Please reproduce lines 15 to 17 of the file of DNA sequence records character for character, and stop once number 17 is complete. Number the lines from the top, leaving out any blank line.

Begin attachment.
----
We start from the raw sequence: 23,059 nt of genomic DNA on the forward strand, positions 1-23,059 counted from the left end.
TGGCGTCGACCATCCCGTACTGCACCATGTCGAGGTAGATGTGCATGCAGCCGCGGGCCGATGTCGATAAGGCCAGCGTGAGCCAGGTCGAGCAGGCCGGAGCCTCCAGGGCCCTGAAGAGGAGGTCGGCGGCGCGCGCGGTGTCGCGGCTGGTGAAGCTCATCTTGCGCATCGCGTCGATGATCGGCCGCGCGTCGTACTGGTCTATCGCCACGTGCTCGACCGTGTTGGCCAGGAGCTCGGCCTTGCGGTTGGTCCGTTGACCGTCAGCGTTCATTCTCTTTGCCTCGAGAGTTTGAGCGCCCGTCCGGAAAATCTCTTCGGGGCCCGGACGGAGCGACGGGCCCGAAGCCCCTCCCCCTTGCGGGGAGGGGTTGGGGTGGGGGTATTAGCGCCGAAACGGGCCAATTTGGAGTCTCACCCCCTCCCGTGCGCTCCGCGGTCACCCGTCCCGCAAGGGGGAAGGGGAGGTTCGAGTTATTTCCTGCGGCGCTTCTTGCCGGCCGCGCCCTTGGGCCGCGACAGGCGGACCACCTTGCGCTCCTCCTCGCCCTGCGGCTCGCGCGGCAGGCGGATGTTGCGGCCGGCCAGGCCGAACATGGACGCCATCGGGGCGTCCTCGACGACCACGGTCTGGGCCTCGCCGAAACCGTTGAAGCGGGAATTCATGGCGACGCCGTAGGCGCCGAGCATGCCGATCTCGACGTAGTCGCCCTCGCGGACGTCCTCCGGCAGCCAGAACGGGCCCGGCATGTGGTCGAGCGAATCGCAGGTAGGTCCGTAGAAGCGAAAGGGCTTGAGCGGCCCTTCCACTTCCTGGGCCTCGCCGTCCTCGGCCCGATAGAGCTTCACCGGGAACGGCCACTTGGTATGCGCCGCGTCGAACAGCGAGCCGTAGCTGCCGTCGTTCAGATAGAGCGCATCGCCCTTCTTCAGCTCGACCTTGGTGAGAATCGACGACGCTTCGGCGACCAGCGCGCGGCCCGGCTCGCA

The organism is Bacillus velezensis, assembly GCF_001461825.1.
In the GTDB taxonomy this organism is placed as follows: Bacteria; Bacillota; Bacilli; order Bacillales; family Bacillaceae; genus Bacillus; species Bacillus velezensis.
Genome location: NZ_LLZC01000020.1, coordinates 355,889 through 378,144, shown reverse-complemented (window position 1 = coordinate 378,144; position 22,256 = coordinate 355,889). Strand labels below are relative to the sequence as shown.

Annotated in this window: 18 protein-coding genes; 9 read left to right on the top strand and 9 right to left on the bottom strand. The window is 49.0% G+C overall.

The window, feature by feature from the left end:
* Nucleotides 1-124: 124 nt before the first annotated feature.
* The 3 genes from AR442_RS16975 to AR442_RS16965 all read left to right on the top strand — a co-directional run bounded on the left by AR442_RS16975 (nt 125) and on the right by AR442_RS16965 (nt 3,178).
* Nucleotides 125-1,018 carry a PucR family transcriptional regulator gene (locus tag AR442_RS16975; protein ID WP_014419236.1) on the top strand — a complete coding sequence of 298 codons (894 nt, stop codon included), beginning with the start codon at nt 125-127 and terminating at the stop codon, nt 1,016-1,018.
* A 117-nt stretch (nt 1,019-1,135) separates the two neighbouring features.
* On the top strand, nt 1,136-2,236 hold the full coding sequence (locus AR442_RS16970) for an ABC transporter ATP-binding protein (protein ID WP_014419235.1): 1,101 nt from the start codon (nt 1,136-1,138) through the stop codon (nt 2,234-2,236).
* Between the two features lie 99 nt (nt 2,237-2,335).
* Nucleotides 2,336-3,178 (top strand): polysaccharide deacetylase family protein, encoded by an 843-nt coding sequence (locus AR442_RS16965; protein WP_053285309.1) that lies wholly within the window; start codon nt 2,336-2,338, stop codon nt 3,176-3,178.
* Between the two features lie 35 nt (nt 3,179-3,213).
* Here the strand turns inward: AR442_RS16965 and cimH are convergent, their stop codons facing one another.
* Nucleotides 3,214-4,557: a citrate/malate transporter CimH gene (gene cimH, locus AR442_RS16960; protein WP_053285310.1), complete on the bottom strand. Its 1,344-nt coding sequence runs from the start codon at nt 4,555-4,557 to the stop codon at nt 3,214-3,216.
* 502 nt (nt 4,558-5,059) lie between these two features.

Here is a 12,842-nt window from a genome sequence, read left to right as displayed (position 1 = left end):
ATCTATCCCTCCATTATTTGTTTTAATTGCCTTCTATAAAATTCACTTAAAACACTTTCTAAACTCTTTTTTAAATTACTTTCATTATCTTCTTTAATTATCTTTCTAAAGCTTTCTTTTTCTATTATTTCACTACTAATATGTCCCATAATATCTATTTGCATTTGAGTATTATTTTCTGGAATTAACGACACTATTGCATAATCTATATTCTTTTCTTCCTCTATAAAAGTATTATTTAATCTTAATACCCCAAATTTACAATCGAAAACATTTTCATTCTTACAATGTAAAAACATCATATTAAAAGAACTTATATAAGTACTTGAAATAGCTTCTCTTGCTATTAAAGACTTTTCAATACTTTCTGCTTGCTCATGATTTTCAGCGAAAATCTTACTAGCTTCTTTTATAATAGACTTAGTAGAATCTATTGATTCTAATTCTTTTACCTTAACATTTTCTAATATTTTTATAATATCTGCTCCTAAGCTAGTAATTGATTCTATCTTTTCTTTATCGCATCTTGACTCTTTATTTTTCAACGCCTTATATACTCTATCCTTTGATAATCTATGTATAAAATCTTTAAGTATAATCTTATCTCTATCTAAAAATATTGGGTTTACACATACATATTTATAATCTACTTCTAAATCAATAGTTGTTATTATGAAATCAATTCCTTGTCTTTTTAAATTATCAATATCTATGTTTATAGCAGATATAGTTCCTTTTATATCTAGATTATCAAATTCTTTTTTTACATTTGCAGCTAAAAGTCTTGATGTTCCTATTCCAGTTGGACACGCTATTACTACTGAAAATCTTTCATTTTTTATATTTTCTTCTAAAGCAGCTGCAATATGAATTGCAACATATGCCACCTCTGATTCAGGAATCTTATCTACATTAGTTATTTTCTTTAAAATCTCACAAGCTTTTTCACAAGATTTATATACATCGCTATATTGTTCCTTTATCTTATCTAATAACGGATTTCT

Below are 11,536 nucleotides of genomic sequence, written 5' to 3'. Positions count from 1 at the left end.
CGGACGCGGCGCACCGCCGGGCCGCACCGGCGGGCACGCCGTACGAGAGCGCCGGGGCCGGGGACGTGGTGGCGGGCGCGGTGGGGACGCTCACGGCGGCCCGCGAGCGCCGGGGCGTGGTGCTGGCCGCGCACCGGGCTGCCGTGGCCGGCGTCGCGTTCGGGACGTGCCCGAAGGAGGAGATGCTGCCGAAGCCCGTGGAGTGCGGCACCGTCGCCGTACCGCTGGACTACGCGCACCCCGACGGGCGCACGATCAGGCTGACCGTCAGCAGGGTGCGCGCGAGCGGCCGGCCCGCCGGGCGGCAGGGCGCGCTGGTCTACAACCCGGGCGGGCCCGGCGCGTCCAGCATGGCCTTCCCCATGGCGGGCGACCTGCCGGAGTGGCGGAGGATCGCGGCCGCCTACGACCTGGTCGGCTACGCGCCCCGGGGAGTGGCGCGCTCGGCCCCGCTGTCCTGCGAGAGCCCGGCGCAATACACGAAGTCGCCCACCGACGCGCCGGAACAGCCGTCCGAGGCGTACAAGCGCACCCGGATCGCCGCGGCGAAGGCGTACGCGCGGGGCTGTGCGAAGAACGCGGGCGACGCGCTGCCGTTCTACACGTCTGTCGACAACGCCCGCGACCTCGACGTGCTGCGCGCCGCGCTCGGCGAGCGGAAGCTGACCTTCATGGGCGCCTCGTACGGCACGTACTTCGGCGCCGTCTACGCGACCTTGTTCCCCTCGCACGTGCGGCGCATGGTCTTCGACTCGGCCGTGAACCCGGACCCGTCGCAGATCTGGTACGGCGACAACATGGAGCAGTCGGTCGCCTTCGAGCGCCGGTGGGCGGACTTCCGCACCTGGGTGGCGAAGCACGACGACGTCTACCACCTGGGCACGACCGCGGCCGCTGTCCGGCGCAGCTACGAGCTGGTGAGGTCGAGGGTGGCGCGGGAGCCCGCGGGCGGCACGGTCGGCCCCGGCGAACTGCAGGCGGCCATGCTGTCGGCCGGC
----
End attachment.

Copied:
* Between the two features lie 35 nt (nt 3,179-3,213).
* Here the strand turns inward: AR442_RS16965 and cimH are convergent, their stop codons facing one another.
* Nucleotides 3,214-4,557: a citrate/malate transporter CimH gene (gene cimH, locus AR442_RS16960; protein WP_053285310.1), complete on the bottom strand. Its 1,344-nt coding sequence runs from the start codon at nt 4,555-4,557 to the stop codon at nt 3,214-3,216.